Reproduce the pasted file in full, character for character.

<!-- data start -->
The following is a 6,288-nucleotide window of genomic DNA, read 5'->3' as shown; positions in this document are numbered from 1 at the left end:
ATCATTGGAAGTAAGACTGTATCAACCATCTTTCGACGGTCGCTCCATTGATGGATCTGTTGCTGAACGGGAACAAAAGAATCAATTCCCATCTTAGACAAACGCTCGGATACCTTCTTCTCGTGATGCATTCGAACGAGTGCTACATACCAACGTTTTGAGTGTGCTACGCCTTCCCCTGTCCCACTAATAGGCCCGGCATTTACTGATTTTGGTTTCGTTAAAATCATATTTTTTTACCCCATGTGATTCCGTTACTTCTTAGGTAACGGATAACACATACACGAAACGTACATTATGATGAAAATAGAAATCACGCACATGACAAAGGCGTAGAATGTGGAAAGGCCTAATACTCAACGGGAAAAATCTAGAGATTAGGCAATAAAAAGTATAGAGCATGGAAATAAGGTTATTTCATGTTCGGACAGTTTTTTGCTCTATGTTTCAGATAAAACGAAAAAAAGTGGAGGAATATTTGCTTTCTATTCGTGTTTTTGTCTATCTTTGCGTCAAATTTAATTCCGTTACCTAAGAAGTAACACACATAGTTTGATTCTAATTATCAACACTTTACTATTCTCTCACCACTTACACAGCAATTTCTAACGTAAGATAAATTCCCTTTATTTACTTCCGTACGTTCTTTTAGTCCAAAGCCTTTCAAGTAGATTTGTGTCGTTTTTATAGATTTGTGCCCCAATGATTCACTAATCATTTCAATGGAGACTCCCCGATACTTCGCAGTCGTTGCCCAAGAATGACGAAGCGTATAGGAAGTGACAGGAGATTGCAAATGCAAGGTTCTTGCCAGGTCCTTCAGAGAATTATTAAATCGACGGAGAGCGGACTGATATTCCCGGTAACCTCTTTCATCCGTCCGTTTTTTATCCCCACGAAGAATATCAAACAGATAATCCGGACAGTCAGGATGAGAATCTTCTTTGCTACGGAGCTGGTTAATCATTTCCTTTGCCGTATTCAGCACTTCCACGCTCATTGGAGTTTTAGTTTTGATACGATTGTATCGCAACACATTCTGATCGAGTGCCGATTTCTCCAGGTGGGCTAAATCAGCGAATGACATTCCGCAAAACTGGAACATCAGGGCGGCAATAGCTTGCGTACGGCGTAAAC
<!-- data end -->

The following is a 6,288-nucleotide window of genomic DNA, read 5'->3' as shown; positions in this document are numbered from 1 at the left end:
ATCATTGGAAGTAAGACTGTATCAACCATCTTTCGACGGTCGCTCCATTGATGGATCTGTTGCTGAACGGGAACAAAAGAATCAATTCCCATCTTAGACAAACGCTCGGATACCTTCTTCTCGTGATGCATTCGAACGAGTGCTACATACCAACGTTTTGAGTGTGCTACGCCTTCCCCTGTCCCACTAATAGGCCCGGCATTTACTGATTTTGGTTTCGTTAAAATCATATTTTTTTACCCCATGTGATTCCGTTACTTCTTAGGTAACGGATAACACATACACGAAACGTACATTATGATGAAAATAGAAATCACGCACATGACAAAGGCGTAGAATGTGGAAAGGCCTAATACTCAACGGGAAAAATCTAGAGATTAGGCAATAAAAAGTATAGAGCATGGAAATAAGGTTATTTCATGTTCGGACAGTTTTTTGCTCTATGTTTCAGATAAAACGAAAAAAAGTGGAGGAATATTTGCTTTCTATTCGTGTTTTTGTCTATCTTTGCGTCAAATTTAATTCCGTTACCTAAGAAGTAACACACATAGTTTGATTCTAATTATCAACACTTTACTATTCTCTCACCACTTACACAGCAATTTCTAACGTAAGATAAATTCCCTTTATTTACTTCCGTACGTTCTTTTAGTCCAAAGCCTTTCAAGTAGATTTGTGTCGTTTTTATAGATTTGTGCCCCAATGATTCACTAATCATTTCAATGGAGACTCCCCGATACTTCGCAGTCGTTGCCCAAGAATGACGAAGCGTATAGGAAGTGACAGGAGATTGCAAATGCAAGGTTCTTGCCAGGTCCTTCAGAGAATTATTAAATCGACGGAGAGCGGACTGATATTCCCGGTAACCTCTTTCATCCGTCCGTTTTTTATCCCCACGAAGAATATCAAACAGATAATCCGGACAGTCAGGATGAGAATCTTCTTTGCTACGGAGCTGGTTAATCATTTCCTTTGCCGTATTCAGCACTTCCACGCTCATTGGAGTTTTAGTTTTGATACGATTGTATCGCAACACATTCTGATCGAGTGCCGATTTCTCCAGGTGGGCTAAATCAGCGAATGACATTCCGCAAAACTGGAACATCAGGGCGGCAATAGCTTGCGTACGGCGTAAAC